By Damaris Christensen
Charting Her Course
With exacting precision, Heidi Nelson strives to make the world better
By Damaris Christensen
Photographs by Nate Howard
Walking into the Gonda building—the centerpiece of the Mayo Clinic in Rochester, Minn.—is like walking into a public art gallery that also happens to be one of the best medical facilities in the world. Above one of the main entrances, thousands of tiny blown-glass objects hang in clumps of greens, golds and blues in a Dale Chihuly work created especially for Mayo. The occasional person in a wheelchair buzzes by mural-covered walls. On the other side of the building, a three-story curving glass wall lets the crisp autumn sunlight inside, while highlighting banks of chrysanthemums and daisies outside. It is a place where the deep needs of illness do not overpower the call to enjoy life.
“The environment is very inspiring and sometimes that is so necessary in our business,” says Heidi Nelson, 54, a surgeon and academic researcher at Mayo who specializes in treating patients with colon or rectal cancer. The art is one of many indicators of the hospital’s mission of holistic, patient-centered care, she says. Every person who works there knows that they are part of a collaborative team, Nelson says, in which the patient comes first, not the practitioner or the department. And that is part of what drew her there.
At the same time, the Mayo Clinic has been a place for Nelson to test her wings. Nelson, who grew up with her brothers and cousins on the West Coast, migrated to the Midwest after completing medical school and her residency. Drawn to cancer because of the complex problems it posed, Nelson arrived at Mayo in 1987 on a fellowship that focused on colon and rectal cancer surgery. She became the first female surgeon on staff when she was hired in 1990 and, in 1996, was the first woman to chair the surgical division. She also became the head of a research lab focused on cancer immunology.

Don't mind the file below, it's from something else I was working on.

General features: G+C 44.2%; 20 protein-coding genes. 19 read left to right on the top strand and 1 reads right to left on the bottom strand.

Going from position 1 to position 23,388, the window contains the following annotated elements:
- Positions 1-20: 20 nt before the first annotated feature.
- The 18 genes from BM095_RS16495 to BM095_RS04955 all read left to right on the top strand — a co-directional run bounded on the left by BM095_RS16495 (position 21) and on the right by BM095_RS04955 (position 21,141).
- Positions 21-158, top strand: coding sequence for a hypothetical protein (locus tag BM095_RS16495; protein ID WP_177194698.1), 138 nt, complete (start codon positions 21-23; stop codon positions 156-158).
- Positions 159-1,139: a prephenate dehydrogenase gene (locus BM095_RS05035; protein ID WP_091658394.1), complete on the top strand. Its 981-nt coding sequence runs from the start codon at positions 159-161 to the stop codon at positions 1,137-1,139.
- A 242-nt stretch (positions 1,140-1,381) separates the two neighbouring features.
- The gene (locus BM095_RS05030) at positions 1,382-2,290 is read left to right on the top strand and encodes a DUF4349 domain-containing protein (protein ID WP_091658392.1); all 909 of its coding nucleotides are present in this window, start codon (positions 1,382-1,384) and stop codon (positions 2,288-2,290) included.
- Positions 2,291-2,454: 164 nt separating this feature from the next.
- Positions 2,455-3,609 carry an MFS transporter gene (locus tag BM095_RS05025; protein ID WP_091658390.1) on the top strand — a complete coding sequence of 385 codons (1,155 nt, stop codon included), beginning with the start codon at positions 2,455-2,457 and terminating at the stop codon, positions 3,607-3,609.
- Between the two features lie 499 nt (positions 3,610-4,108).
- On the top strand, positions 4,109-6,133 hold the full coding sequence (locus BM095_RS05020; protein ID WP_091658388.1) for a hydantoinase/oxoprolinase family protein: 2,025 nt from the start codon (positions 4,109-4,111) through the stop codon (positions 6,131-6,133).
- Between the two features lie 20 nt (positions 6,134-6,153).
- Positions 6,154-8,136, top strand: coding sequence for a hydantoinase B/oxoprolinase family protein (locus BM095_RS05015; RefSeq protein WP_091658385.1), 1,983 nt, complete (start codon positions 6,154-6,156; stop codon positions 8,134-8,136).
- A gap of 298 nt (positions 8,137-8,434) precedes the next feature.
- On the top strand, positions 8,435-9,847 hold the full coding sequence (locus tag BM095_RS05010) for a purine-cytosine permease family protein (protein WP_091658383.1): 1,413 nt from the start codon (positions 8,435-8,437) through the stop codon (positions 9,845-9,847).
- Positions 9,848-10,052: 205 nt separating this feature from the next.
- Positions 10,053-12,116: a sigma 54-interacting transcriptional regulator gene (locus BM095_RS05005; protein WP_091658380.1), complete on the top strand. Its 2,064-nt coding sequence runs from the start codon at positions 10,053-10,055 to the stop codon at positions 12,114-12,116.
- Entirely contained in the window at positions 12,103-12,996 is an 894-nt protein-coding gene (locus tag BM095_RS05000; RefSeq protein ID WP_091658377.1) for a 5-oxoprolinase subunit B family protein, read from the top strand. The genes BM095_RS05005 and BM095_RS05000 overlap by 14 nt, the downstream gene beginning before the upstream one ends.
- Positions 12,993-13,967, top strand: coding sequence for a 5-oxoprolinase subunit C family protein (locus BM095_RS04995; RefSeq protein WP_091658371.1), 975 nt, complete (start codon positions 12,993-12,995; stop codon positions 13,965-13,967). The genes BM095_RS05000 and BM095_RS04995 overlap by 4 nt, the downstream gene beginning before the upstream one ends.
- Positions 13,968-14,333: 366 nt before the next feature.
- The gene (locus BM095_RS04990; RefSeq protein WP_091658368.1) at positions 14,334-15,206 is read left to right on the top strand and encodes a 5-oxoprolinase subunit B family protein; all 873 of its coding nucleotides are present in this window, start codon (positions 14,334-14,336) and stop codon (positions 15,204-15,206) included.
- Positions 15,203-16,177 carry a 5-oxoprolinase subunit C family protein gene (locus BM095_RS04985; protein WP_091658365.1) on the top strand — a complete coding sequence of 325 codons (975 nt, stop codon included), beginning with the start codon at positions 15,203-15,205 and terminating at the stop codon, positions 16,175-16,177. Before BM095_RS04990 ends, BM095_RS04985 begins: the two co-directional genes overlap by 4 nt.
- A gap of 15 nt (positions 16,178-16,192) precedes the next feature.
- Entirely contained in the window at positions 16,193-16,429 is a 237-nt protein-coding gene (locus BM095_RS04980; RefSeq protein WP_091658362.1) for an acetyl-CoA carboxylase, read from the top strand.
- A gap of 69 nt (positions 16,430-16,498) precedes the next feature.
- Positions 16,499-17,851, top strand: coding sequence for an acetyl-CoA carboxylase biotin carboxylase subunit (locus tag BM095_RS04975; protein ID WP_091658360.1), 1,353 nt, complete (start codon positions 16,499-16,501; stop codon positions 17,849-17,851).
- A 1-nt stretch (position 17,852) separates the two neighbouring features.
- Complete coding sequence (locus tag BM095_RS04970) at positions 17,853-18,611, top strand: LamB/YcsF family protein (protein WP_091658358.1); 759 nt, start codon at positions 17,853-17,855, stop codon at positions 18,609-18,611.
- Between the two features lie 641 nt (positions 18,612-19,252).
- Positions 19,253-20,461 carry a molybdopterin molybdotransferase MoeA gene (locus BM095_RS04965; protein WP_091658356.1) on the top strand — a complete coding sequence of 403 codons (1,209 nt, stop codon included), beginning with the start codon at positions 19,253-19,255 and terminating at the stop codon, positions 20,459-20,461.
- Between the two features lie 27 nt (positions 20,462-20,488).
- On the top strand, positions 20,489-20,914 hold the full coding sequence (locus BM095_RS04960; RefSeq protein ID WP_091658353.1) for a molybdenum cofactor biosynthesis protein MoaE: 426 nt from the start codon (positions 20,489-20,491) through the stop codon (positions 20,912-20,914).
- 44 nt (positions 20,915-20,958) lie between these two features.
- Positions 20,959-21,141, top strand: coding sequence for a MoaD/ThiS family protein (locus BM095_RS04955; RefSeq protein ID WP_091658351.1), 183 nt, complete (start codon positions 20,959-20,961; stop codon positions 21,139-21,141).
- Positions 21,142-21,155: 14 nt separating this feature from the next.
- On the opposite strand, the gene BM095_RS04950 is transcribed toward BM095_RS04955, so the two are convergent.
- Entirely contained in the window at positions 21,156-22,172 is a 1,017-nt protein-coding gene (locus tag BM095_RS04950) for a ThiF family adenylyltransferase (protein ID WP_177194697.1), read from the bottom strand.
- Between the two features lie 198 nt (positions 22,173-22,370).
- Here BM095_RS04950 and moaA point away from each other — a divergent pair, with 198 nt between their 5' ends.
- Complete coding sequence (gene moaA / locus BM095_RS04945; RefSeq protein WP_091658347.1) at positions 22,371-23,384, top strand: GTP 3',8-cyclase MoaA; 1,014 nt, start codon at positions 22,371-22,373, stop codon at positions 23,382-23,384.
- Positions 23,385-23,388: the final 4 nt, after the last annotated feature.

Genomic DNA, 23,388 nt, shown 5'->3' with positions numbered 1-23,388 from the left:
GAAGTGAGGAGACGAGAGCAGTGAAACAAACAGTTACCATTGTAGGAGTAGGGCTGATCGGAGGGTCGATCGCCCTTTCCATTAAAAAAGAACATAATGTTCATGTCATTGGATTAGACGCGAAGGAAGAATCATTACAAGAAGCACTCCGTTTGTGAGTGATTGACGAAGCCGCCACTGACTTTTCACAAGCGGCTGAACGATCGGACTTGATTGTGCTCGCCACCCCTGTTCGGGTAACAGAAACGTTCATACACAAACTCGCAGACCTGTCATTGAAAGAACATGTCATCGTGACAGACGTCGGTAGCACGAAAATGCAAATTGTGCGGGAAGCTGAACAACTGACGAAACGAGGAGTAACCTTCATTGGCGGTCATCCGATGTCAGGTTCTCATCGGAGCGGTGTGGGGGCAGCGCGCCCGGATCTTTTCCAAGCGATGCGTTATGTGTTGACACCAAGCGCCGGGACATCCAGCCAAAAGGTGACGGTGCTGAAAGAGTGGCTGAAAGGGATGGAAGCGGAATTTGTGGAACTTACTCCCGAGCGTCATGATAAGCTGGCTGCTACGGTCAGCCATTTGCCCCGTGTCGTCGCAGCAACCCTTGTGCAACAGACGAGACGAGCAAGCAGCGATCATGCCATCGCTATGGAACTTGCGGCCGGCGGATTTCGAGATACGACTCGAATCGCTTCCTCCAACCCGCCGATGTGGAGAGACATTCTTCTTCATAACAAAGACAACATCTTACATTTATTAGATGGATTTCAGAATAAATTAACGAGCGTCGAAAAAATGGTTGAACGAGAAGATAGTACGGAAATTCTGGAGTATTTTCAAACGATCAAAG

From the time she first set foot in the operating room, Nelson says, she found surgery “captivating.” Medicine in general and surgery in particular matched her lifelong desire to do things that were hands-on, making ideas tangible. “It became clear to me that this was a fit, a perfect fit,” she says, speaking with controlled passion. “I’d found my calling. I’d found what was natural to me and I fell in love with the profession.”
Just three years after she was hired at Mayo, Nelson received a federal grant to study a new, less-invasive surgical technique for treating colon cancer. In the early 1990s, she explains, it seemed like the field of gallbladder surgery had been turned on its head by the technique, called laparoscopy, which required only very small incisions. Surgeons were beginning to look at using laparoscopy for colon cancer, but some early reports led doctors to fear that operating in such a small space might accidentally spread cancer cells throughout the abdomen or to the incisions.